There are many high-quality options for food appropriate for Samoyeds of all ages. Just make sure that whatever food you choose is approved by the Association of American Feed Control Officials, has a high-quality protein as the first ingredient, is made in the United States, and is something your Samoyed enjoys.
When Will My Samoyed Start Losing Teeth?
Just like human children, puppies have baby teeth that need to fall out. By five to six weeks, your Samoyed’s 28 baby teeth will have grown in. At about 12-16 weeks, around the time most breeders send off their puppies, Samoyeds start losing their baby teeth.
You may find little rice-sized teeth around your home as your Sammie starts to shed his teeth. Anyone who has ever cared for a teething human baby knows this process can be painful. Babies and puppies find relief in chewing on things. You should offer your Samoyed puppy safe chew toys so he doesn’t resort to using your shoe instead. At this point in his development, a Kong chew toy is a great option.
By the time your Samoyed is around six months old, all of her adult teeth should be grown in. Adult dogs have about 42 teeth, 10 more than humans! At this point, if any baby teeth remain, be sure to let your vet know as they may need to be removed.
When Should I Start Training My Samoyed?
Samoyeds are exceptionally intelligent dogs. They are a working breed that craves action, herding, and attention. Their intellect, coupled with their working dog heritage, make them prone to boredom if they are not provided with sufficient stimulation. Samoyeds are happiest with active owners, and most well behaved when they have opportunities for little adventures.
While making sure your Sammie gets enough exercise and stimulation outside of the house is key to a well-behaved best friend, training is also vital to you and your dog’s happiness. Thanks to their herding instincts, they are ambitious to learn. Training should begin early, by around seven or eight weeks, once they are mature enough to understand cues, commands, and rewards. When you aim to start training at a young age, you can help shape good habits rather than creating more work by having to break bad habits.
Samoyed are known for being stubborn and independent dogs. These characteristics served them well when the breed worked independently in the wilds of Siberia to protect and herd reindeer.
The Samoyed Club of America shares its wisdom on handling your companion Samoyed. “The answer is in the handling, not by forceful demands, but by an understanding of love and respect between them. The Samoyed has a mind of his own; respect it and he will comply with love and patience.”
What Cues Should I Teach My Samoyed First?
Training your Samoyed is a wonderful opportunity to develop your relationship with your best friend. Sammies are eager to please a fair and consistent owner. Positive reinforcement rather than punishment goes a long way to prove to your puppy that you can be trusted.
Reinforcement can be anything your dog enjoys. Treats, praise, or a favorite toy can all be used as rewards. Avoid punishing mistakes with leash corrections or yelling. These confuse your puppy and make an intelligent Samoyed suspicious of you.
Many experts recommend that Samoyed puppies attend a puppy training/socialization class when first starting out. Socializing with other dogs and people is an important aspect of training. There are many commands, however, that you can start teaching your Samoyed on your own. They all require patience and repetition.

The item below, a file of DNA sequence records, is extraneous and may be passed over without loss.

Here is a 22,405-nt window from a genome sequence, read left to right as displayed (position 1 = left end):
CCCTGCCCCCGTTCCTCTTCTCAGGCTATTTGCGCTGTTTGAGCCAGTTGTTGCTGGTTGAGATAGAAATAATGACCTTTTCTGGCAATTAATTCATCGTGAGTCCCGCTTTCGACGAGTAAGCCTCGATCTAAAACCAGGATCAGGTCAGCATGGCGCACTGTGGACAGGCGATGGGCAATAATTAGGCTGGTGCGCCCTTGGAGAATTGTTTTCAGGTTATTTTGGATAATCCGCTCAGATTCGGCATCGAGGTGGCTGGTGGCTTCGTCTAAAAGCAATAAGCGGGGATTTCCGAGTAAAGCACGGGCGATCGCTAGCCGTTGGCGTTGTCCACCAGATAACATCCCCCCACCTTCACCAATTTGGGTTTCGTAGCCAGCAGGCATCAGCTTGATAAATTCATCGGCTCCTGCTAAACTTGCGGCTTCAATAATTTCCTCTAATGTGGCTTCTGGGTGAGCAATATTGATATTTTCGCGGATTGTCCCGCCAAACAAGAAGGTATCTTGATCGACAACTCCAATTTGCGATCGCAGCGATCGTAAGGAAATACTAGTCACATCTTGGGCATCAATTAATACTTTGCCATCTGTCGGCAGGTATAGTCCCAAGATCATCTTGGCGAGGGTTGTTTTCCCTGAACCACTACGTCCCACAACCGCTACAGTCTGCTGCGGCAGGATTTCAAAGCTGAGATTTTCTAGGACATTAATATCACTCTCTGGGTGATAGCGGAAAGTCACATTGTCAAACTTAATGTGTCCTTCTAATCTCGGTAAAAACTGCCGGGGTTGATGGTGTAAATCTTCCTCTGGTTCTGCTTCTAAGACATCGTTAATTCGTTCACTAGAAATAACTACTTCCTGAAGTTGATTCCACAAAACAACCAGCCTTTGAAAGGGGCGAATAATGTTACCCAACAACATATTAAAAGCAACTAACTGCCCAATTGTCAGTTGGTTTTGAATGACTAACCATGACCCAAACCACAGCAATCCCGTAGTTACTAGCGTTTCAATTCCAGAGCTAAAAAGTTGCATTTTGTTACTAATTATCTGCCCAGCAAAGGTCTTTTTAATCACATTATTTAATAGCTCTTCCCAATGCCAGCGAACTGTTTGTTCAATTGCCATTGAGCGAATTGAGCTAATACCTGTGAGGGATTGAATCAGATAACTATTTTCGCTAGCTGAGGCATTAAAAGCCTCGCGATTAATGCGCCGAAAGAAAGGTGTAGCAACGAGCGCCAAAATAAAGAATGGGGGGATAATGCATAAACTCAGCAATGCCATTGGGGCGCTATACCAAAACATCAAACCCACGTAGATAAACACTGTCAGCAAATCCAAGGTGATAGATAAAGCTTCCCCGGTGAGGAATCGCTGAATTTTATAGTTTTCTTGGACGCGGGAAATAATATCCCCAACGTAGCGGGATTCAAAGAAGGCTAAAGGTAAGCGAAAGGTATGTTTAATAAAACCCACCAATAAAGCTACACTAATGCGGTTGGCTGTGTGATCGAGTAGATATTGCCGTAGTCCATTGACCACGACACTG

Five Basic Cues
The AKC recommends starting with five basic cues.
- Recall — start by training a recall (to come when called) in a distraction-free area or indoors.
- Loose-leash walking — teach your Samoyed puppy to walk next to you on a leash without pulling.
- Sit — the two options for teaching your dog to sit are capturing and luring. Capturing means holding a treat in front of them, waiting for them to sit, and then rewarding them when they sit. Luring means putting a treat in front of your puppy’s nose and lifting it slowly higher while they watch. They will likely sit as they lift their head. Allow them to eat the treat when their bottom touches the ground.
- Down — teaching a dog to lie down can be done similarly to teaching them to sit. “Capture” your dog lying down on his own and reward him while saying “down.” Alternatively, you can lure them by bringing a treat lower onto the floor.
- Stay — when teaching a dog to stay, the AKC instructs trainers to first teach their dog their “release” word. This is the word they use to tell dogs they no longer need to stay.
When Will My Samoyed Calm Down?
Anyone who’s ever been around a Samoyed knows they are high-energy, working dogs. They need daily exercise and stimulation to stay out of trouble. Dog owners are all familiar with the adage, “A tired dog is a good dog.” Samoyeds are best suited to owners who are active and like to participate in outdoor activities. They need a minimum of two hours of exercise every day.
While they will continue to be very active, high-energy dogs most of their lives, you can expect your Samoyed puppy to adjust to his daily routines better around 24-36 months old. By this time, he should be less excitable, although there are many variables like the amount of exercise and training you provide.
The AKC offers a great resource for owners looking for help with training or behavioral issues. Their AKC GoodDog Helpline is a live telephone service that offers individualized advice for all dog owners needing support with unwanted behaviors. They also provide video training consultations with AKC trainers.
Common Health Issues Your Samoyed Might Experience
Samoyeds are generally healthy dogs. You can expect your Sammie to live up to 14 years with good care, nutrition, and exercise. As with most breeds, though, Samoyeds can be genetically predisposed to several medical issues.
PetMD lists retinal diseases, Uveodermatologic Syndrome, a few heart problems, hip dysplasia, and Samoyed Hereditary Glomerulopathy as problems of concern for Samoyeds. The heart issues are atrial septal defect, aortic stenosis, and pulmonic stenosis. Their sensitivity to warmer temperatures can lead to other health problems. Samoyeds are also prone to teeth issues due to a disorder known as familial enamel hypoplasia, which causes weak enamel on Samoyeds’ teeth.
Samoyeds at Six Months
Other Dog Breeds Similar to Samoyeds
- American Eskimo dog
- Alaskan Malamute
American Kennel Club
Samoyed Club of America
Potomac Valley Sams